sources. The hardest thing was adapting lines from my paper. I had to switch them around, change
them so that I wasnt trying to persuade my audience but instead simply inform them.
For my second informative speech, I would consider it to be an explanatory speech, because I was
trying to paint a picture of a certain people. It was also much easier for the second informational
speech because I started searching for the evidence as purely informational

One effective collaboration method is having all groups know and learn about the stages of group
development by Tuckman and Bennis. This not only allows for the group to know of the stages and how
they can affect the group. If groups understand they will all go through these stages, it may make the
meshing of the group more seamless and they can move to preforming that much more quickly, and
the project will be better.
In the beginning of the HDF 190 we were put into peer groups and were in these peer groups for the
entire semester. In these groups we didnt just collaborate on a project, we also talked about the
models and things we learned in class. It was a place for us to ask questions. While it started as a
collaboration, by the end of the semester we were more than just a group.
During my junior year of high school, I hosted an exchange student from Spain for three weeks. During
that time I learned a lot about another Spanish culture, especially in the language itself. We talked in

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Spanish, and she had to teach me different words that meant something different than the little Spanish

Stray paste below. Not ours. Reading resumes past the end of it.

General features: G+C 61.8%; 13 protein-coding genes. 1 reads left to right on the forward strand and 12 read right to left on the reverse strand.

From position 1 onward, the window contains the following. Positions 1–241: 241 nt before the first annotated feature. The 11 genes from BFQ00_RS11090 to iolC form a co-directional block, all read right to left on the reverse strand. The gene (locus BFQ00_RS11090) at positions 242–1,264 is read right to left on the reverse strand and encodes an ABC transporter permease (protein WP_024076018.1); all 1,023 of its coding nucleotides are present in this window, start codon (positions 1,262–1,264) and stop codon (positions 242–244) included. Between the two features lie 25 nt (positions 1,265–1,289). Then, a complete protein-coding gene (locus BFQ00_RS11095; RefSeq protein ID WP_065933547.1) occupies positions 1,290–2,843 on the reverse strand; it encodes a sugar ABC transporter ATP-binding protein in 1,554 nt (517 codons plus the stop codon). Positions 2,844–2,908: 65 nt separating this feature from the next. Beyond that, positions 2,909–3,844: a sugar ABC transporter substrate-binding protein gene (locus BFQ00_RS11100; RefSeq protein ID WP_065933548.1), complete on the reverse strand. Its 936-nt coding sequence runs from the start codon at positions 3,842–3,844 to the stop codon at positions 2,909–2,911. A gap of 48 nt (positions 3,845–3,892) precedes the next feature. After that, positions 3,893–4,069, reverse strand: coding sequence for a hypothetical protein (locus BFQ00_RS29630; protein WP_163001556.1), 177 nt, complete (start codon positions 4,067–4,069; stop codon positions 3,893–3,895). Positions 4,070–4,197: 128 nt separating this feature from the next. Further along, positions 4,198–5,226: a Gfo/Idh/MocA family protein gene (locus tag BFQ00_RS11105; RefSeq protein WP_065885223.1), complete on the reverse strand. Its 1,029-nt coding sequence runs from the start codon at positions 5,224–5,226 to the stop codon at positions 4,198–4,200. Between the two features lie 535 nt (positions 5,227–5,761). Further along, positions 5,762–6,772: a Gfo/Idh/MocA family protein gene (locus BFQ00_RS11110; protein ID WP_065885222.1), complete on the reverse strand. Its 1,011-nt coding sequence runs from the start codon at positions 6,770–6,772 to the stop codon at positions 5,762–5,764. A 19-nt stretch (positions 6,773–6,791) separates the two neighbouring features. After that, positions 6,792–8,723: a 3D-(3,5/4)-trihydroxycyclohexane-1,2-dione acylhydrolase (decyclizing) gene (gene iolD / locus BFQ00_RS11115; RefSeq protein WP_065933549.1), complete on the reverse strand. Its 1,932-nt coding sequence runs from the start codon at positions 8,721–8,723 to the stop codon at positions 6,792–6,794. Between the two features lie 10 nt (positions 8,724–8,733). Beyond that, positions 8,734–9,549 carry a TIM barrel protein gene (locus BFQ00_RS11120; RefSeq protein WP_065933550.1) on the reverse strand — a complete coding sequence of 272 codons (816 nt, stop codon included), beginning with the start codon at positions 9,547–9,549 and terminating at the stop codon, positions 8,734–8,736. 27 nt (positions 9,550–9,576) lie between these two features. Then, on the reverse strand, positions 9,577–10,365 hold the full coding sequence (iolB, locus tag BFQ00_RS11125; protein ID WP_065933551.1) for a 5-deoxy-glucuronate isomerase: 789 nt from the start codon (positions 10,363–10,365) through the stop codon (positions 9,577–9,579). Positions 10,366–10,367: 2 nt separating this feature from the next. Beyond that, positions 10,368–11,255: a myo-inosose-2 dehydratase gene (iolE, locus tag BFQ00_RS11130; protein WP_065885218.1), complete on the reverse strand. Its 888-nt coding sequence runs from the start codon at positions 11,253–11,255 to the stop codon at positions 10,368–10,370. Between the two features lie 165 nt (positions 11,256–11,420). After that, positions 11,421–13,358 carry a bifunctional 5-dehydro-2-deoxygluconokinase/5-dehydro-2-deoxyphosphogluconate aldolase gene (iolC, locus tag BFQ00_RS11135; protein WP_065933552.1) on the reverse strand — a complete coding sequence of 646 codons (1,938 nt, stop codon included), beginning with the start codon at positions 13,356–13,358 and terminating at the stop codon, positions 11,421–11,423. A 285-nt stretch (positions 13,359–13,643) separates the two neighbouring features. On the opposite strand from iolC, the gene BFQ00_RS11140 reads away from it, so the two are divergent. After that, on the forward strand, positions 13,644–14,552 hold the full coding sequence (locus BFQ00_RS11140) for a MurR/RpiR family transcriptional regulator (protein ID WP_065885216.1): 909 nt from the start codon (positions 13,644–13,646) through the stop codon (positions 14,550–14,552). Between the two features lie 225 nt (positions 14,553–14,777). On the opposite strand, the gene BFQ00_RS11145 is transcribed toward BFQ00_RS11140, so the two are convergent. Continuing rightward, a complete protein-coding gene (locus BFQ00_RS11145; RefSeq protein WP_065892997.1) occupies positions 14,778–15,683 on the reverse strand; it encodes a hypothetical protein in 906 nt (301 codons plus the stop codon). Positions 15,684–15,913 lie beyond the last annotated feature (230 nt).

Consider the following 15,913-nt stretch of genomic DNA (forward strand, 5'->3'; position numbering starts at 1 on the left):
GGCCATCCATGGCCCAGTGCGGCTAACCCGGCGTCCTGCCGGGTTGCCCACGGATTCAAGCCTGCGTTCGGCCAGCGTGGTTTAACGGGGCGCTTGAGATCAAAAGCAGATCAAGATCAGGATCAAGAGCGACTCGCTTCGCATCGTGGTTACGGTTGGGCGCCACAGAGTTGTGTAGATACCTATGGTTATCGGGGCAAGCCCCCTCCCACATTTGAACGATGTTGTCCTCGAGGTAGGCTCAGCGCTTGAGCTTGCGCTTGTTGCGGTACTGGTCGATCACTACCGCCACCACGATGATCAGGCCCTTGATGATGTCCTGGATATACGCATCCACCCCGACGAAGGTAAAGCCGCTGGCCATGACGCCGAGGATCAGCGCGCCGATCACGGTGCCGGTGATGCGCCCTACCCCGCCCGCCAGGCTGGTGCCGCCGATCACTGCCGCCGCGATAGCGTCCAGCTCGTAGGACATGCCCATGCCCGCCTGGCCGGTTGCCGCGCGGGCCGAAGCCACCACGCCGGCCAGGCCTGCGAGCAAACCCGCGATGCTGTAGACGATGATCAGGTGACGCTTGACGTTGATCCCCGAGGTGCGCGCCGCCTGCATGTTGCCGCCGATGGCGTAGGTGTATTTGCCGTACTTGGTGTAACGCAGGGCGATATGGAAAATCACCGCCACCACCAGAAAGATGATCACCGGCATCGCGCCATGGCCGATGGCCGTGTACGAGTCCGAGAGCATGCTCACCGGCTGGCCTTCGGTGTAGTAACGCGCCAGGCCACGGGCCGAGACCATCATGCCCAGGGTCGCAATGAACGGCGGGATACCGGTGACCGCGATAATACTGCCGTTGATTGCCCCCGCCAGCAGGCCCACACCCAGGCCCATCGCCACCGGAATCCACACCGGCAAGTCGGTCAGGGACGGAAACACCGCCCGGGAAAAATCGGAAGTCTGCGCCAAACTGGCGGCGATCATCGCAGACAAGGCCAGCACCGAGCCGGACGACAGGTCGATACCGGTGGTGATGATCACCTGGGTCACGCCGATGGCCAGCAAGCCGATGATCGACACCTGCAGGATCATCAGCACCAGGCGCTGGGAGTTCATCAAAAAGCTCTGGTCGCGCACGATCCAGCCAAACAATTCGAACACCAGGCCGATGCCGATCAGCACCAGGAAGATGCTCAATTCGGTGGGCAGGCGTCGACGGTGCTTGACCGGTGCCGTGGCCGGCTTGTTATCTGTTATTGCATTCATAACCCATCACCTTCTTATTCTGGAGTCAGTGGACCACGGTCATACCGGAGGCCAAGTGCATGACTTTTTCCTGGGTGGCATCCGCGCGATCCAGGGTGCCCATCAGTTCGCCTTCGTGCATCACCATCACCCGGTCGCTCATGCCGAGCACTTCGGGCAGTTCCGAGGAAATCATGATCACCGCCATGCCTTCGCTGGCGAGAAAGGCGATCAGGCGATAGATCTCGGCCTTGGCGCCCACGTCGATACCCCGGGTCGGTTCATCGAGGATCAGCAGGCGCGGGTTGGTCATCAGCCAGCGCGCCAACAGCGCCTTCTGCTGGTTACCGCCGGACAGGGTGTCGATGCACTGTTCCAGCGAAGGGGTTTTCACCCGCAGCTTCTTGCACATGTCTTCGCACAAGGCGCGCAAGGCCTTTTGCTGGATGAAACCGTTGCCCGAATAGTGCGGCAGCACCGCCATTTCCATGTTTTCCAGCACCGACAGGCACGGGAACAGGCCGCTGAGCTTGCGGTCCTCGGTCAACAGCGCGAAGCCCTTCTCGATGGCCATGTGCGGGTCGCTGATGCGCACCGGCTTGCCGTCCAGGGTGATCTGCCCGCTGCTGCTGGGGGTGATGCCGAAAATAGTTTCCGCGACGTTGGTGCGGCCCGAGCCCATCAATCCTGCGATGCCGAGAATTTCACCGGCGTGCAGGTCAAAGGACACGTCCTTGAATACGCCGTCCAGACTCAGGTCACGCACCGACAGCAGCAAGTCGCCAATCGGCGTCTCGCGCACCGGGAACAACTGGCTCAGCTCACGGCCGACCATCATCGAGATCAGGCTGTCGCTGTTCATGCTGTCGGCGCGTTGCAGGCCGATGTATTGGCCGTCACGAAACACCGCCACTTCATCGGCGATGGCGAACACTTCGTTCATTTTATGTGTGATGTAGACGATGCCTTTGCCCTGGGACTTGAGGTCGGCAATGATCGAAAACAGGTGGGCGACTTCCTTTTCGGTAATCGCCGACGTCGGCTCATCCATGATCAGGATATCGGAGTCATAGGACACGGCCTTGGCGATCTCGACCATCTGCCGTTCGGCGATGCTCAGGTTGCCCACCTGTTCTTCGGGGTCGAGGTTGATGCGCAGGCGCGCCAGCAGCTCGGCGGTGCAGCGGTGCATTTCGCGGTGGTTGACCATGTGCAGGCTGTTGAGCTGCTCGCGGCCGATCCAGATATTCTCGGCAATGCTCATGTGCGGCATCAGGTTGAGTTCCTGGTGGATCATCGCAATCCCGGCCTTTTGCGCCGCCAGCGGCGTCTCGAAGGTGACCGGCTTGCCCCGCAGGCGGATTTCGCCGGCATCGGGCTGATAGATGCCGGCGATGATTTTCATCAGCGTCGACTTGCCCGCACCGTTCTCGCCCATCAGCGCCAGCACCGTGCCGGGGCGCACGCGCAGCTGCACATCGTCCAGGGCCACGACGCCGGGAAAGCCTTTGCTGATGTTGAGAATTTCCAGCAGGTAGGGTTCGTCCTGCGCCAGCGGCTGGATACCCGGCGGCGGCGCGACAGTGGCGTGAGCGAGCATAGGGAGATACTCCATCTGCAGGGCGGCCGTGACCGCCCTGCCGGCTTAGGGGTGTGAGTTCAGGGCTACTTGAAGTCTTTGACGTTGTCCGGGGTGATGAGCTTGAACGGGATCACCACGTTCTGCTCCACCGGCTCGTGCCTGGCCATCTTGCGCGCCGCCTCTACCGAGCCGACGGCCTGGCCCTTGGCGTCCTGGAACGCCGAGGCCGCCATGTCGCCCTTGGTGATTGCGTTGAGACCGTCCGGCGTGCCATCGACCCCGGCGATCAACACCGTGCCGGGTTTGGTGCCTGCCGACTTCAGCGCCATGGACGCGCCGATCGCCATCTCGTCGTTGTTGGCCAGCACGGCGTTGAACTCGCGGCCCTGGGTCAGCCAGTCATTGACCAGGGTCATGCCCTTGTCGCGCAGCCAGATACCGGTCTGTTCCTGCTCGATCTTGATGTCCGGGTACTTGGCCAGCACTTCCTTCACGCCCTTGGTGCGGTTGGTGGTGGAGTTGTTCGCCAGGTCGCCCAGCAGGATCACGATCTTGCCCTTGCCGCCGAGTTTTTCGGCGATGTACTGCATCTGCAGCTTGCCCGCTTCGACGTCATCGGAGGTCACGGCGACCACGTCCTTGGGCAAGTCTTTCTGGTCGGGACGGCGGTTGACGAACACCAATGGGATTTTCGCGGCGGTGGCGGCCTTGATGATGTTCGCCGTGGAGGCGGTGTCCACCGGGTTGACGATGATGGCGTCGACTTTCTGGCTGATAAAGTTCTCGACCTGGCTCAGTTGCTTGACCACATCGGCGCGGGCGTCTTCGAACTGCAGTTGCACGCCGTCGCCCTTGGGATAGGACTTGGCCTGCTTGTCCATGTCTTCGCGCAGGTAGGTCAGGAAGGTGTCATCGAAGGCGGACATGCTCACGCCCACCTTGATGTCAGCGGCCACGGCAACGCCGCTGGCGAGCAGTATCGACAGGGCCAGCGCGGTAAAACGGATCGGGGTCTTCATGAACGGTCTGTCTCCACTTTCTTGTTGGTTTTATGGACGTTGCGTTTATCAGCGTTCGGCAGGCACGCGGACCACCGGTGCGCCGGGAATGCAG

I had learned in a Mexican household. I also had to be considerate of her, and speak slower and more
clearly so she would understand me and there wouldnt be miscommunication. We also hosted a party
for all the exchange students, and we had to ask about certain foods they ate, and what might be
acceptable.

Evidence- Spanish ribbon


Student will demonstrate proficiency in
intercultural communication
Student will describe ways to maintain
accountability in leadership / member
relationships
Student will describe personal examples
related to maintaining accountability as a
leader
Student will describe ways to build
relationships between leaders and
members

HDF 413

-Music Manager: Musically Inclined

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Evidence- Musically Inclined Concert


(program/photo)
Student will describe personal examples of
building relationships with members as a
leader

HDF 413

-Music Manager: Musically Inclined

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Evidence- Musically Inclined retreat


agenda
Student will describe how credibility applies
to leadership, as well as the characteristics
and skills of a credible leader

HDF 190

Evidence- The Four Agreements

Just last spring I was elected to E-board ass the Music Manager. I was given control over everything
from the concert preparation to fundraising and I was now leading a whole bunch of people I had been
equal to previously before. When we had our first E-board meeting, we as E-board members discussed
and wanted to make sure that every new member felt welcome and part of the team. So we decided
that we would each take a new member to watch over and make sure they were fitting into the group.
Its also a unique situations when it comes to musical groups, especially a cappella groups, because